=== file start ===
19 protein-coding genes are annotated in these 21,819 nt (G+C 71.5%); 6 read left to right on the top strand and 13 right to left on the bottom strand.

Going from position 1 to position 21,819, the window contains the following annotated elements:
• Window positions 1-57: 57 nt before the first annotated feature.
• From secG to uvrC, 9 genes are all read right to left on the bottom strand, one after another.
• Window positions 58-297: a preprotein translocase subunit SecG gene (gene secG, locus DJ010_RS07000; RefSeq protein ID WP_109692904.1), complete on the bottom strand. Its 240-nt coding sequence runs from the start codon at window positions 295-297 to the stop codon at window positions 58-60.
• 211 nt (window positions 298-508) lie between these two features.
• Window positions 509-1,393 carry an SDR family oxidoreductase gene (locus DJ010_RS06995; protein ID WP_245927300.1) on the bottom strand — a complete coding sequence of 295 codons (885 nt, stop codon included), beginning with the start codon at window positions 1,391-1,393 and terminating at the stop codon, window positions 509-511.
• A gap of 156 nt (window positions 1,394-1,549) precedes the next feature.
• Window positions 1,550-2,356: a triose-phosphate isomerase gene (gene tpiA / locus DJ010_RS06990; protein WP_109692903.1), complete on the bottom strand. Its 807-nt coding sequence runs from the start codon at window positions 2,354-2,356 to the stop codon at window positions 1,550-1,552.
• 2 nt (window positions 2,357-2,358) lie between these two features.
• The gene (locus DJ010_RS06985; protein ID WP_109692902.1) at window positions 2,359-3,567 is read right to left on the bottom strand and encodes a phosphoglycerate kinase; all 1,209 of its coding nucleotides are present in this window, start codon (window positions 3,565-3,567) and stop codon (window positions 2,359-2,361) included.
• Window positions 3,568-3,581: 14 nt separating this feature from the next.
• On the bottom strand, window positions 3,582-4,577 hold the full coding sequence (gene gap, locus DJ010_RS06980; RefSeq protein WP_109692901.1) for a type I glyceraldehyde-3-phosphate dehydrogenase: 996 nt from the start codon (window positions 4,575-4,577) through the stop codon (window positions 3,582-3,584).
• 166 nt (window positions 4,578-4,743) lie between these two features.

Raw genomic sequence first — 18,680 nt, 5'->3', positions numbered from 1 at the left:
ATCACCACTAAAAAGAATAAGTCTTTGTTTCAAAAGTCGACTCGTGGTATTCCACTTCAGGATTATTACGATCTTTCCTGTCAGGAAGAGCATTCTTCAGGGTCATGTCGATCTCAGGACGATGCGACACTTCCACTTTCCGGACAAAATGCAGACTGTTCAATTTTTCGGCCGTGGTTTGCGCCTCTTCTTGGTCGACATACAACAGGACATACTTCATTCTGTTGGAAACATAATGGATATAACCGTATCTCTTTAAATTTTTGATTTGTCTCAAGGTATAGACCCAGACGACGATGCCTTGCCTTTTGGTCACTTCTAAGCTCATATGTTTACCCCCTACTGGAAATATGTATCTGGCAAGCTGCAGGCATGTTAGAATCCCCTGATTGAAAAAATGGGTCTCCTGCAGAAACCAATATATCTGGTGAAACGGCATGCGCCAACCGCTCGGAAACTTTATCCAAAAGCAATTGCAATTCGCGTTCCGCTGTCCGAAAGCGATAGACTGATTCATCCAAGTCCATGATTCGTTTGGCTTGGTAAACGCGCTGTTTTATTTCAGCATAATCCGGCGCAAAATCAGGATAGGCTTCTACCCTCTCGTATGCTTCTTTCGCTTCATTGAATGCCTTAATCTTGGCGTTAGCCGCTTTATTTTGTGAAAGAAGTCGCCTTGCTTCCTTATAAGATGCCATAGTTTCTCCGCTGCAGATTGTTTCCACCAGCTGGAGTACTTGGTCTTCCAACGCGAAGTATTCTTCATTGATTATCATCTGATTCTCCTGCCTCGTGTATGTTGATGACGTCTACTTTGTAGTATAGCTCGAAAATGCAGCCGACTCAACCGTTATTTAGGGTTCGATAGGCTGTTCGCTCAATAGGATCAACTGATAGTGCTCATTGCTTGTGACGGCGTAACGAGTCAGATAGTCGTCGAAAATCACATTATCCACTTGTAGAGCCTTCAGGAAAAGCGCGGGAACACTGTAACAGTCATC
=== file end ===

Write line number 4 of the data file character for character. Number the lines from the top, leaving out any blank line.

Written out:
• From secG to uvrC, 9 genes are all read right to left on the bottom strand, one after another.